Manasquan’s 100 Reasons to Live and Matt Ryan’s Personal Story [PHOTOS/AUDIO]
A random Facebook message to The Point put me in touch with a woman who is changing lives, saving lives and giving everyone “100 Reasons to Live.”
Her name is Colleen Finnegan and she is the producer of Enspirited Projects and “100 Reasons to Live.” She runs an after school creative program that integrates giving back to the community with the arts. The project is in partnership with the Mental Health Association of Monmouth and Manasquan High School.
This program is an artistic response to recent tragic events among the youth in our area; specifically Manasquan.
It all started at the Manasquan Recreation Annex, upstairs in the teen center on Atlantic Avenue.
The program began with a brainstorm of reasons to live on April 19th. There are now over 150 reasons on the list.
Students interpret the reasons on the list with videos, photography, drawing, painting, music, poetry, sculpture and more. The interpretations are on display in the gallery. To date, 48 teens have contributed.
SEE THE GALLERY
When: Thursday June 14th from 7:30-10p.m
Where: Manasquan Recreation Annex on Atlantic Avenue
There is a suggested $5 donation that will benefit the Mental Health Association of Monmouth and future projects.
Several students visited The Point studio’s to tell us more about “100 Reasons to Live.”
Interview Part 1
Interview Part 2
Megan & Monica’s Original Song
Nicole’s Original Song
Matt’s Personal Story
I was never an outgoing kid. I can remember worrying myself sick about everything. When I was a sophomore in high school I began feeling depressed and anxious all of the time. As the year went on, the depression got worse. I remember a particular day clearly. I was sitting in the cafeteria with a few friends and some others that barely knew me. One of the girls in that group found me extremely annoying. My depression had hit an all time low and I planned to take my life that day. It wasn’t a passing thought, I was going to end my life when I got home from school. I had never said anything to anyone, but I spoke of my plans at the lunch table that day. I could have subcontiously been asking for help, but I was more or less telling them I wouldn’t be at lunch tomorrow. Lunch wrapped up as usual and the day continued.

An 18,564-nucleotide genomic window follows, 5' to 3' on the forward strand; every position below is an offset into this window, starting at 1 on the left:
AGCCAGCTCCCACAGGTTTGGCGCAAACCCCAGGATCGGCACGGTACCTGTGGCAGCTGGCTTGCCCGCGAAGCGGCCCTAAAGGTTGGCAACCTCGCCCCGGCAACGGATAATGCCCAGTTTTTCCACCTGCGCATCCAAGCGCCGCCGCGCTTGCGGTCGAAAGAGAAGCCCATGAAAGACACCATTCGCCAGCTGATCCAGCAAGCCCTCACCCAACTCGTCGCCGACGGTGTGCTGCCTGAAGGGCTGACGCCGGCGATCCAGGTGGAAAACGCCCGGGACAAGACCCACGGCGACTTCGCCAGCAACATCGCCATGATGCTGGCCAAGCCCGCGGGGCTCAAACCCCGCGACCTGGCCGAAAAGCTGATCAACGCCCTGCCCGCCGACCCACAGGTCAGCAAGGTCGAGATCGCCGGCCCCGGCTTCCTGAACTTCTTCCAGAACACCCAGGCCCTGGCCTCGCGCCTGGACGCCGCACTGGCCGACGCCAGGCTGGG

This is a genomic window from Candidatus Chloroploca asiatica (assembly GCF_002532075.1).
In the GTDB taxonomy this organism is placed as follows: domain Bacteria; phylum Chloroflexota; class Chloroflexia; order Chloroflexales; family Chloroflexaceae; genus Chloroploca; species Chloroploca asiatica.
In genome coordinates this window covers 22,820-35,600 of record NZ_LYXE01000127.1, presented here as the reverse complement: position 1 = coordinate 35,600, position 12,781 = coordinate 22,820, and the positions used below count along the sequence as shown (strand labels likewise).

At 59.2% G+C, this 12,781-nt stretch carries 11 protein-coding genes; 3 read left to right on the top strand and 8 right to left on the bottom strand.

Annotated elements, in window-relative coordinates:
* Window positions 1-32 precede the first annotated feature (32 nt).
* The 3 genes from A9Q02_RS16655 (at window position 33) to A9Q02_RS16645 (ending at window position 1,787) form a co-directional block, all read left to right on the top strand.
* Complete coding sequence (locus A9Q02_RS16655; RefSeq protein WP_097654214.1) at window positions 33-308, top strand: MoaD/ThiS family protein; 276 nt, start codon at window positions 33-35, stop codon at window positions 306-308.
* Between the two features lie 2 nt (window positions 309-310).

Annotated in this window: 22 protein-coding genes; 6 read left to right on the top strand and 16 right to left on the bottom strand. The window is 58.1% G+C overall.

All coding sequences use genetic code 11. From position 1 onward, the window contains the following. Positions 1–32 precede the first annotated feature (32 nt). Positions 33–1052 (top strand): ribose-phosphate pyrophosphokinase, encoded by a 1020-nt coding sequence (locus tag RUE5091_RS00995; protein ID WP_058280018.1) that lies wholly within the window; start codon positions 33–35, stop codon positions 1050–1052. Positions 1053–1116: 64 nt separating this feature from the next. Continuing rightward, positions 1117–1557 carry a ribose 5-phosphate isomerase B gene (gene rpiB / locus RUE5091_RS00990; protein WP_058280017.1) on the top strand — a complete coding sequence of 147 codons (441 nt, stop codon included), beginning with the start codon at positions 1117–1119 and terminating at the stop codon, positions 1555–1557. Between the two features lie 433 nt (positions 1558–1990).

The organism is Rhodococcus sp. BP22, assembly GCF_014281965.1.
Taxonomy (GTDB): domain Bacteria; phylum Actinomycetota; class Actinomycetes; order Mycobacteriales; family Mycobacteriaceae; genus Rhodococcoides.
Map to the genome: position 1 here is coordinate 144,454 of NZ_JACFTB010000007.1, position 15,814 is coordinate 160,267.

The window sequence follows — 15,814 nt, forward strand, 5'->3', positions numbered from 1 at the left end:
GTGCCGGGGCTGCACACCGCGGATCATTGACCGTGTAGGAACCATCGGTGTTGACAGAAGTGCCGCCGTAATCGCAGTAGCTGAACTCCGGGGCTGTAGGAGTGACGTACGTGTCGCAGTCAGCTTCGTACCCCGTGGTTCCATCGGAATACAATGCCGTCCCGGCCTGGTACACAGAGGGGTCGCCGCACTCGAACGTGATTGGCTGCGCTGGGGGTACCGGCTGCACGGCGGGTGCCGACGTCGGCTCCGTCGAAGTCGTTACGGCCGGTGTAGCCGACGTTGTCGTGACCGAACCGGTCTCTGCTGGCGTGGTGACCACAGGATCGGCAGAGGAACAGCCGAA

When it became time for PE, I didn’t get dressed. I didn’t care. I sat in the bleachers as the rest of the class hit the track. I spent that time thinking and planning. Towards the middle of the period, I noticed a woman walk from the school and over to my PE teacher. The two began to walk over to me. I figured I was being written up for not participating in PE. The teacher and this woman came over to me and asked me to walk back to the building with them. I was told we were going to the principal’s office. When the woman opened the door the principal was standing there, and so was my mother visibly upset.
Unknown to me, the woman who walked me to the office was the school’s therapist. Someone reported my threat of suicide to the teacher who ran a club I was a part of. Little did I know that the person who said something was not one of my friends, but that girl that found me annoying and hardly knew me. It turns out, I hardly knew her as we were in the same club and I didn’t even realize it. She heard something, so she said something. If she hadn’t, I may not be writing this now.
I immediately went to a doctor and was diagnosed and treated for depression, OCD and anxiety disorder. They are things that I battle with everyday.